Sibara filifolia is threatened by destruction and degradation of habitat, erosion, predation by feral animals, competition with exotic plant species, and fire. Overcollection is another potential threat.
Sibara filifolia may have been extirpated from Santa Cruz Island by overgrazing. Although some areas have been fenced, sheep and pigs continue to re-invade these areas and their numbers appear to be increasing. Although Sibara filifolia could be re-discovered on Santa Cruz Island, grazing by non-native animals may prevent its re-establishment or proliferation.
Invasive exotic plant species, as a consequence of habitat degradation on the islands, now occupy disproportionate positions in their vegetation regimes. The disparity between the reported historical occurrences of Sibara filifolia on shady north-facing slopes and the current presence of the species on grass-free, south-facing slopes, suggests that alien grasses may prevent the expansion of S. filifolia into otherwise suitable habitat.
Considerable fire damage apparently destroyed the known population of Sibara filifolia on San Clemente Island in 1995. Chance fires could drastically reduce or eliminate all of the remaining individuals of the species and destroy the seed bank as well, preventing reestablishment of the last confirmed extant population.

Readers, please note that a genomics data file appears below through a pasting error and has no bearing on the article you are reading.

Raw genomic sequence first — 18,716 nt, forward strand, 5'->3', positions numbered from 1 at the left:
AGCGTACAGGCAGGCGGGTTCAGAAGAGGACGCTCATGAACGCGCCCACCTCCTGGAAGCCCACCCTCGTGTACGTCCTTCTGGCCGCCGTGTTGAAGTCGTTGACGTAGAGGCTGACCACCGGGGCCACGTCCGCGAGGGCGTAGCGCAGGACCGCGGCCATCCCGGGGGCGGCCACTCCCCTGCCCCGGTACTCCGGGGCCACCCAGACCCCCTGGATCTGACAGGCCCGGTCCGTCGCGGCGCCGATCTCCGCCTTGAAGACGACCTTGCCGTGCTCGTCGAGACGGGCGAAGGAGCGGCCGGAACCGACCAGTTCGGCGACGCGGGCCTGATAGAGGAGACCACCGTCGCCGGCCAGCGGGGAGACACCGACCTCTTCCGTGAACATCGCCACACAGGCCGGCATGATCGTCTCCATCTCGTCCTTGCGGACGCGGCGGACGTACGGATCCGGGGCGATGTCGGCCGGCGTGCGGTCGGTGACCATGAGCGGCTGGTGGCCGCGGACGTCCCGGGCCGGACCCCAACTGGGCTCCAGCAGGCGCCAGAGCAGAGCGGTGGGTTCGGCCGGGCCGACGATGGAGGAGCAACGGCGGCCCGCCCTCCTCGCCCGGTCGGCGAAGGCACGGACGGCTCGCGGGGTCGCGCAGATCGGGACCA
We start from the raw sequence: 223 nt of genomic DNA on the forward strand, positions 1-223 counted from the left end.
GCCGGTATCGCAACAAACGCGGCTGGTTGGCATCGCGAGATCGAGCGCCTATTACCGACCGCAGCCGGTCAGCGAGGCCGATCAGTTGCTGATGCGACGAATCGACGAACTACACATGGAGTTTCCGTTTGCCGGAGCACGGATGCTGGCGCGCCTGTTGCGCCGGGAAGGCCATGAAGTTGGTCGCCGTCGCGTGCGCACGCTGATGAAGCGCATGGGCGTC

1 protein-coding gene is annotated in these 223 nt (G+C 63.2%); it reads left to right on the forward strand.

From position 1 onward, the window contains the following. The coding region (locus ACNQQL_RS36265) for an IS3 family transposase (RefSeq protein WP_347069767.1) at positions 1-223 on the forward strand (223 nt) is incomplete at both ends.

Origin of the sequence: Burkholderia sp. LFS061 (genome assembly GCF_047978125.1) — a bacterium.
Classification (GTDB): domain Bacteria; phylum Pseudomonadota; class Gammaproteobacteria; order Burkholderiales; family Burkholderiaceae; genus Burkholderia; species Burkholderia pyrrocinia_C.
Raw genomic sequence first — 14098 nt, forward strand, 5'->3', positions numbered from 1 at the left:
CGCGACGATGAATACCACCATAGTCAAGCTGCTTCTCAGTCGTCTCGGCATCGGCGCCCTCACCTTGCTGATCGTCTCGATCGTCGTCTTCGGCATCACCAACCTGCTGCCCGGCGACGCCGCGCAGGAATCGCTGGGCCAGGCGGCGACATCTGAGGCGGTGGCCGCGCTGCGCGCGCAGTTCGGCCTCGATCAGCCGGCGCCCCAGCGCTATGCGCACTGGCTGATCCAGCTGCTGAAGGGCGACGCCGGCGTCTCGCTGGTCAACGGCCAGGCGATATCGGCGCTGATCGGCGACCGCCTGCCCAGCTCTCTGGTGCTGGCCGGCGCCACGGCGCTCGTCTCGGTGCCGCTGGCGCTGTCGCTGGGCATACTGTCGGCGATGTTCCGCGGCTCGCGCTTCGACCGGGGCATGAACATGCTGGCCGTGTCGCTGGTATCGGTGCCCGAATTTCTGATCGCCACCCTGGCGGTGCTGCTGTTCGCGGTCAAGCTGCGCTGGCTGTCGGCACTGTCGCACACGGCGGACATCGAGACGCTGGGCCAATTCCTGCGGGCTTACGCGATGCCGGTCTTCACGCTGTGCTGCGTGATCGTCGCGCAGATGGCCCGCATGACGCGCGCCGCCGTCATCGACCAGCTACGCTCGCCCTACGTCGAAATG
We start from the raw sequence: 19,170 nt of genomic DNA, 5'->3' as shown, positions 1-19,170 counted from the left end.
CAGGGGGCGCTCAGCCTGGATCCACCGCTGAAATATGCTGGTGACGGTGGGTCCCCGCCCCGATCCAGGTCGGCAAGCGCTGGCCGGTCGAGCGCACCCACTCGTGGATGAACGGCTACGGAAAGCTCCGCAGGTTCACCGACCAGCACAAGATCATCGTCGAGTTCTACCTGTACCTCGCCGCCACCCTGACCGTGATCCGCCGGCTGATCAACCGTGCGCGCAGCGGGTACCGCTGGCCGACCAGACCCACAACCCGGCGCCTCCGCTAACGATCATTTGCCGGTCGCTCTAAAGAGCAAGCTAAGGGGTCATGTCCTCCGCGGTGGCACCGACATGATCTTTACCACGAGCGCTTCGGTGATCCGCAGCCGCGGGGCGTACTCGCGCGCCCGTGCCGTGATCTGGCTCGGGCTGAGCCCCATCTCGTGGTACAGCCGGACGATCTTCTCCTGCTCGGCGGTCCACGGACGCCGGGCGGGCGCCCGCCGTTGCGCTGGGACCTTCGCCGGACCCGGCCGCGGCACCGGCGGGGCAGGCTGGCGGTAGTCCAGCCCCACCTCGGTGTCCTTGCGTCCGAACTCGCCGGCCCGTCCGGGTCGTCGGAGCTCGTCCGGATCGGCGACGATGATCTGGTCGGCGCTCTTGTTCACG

Sibara filifolia is so rare on Santa Catalina Island that any unauthorized collection or even unintentional overutilization brought about by increased publicity following its Federal listing as endangered could result in extinction.
Conservation and Recovery
The Santa Cruz Island rockcress only survives in perilously small populations on San Clemente and Santa Catalina Islands. Its habitats are being conserved by the Nature Conservancy (a private environmental organization) and by the National Parks Service. However, the rare plant is still threatened by competition and habitat changes caused by invasive alien plants, by introduced mammalian herbivores on Santa Catalina Island, and other factors. (Introduced pigs and goats were removed from San Clemente Island in 1992.) The survival of this endangered plant requires strict protection from the feeding of mammals. This could be done by securely fencing known plants, or by eradicating the mammals from the critical habitat. The abundance of competing non-native plants should also be managed. The populations of the Santa Cruz Island rock-cress should be monitored, and research undertaken into its basic biology and ecological requirements. It should be propagated in captivity, to provide stock for out-planting to supplement their small wild populations, and to establish new ones in suitable habitat, perhaps to Santa Cruz Island, from which it has been extirpated.
U.S. Fish and Wildlife Service
Carlsbad Field Office
2730 Loker Avenue West
Carlsbad, California 92008-6603
Telephone (760) 431-9440
Fax: (760) 431-9624
U.S. Fish and Wildlife Service. 8 August 1997. "Endangered and Threatened Wildlife and Plants; Determination of Endangered Status for Three Plants From the Channel Islands of Southern California." Federal Register 62 (153): 42692-42702.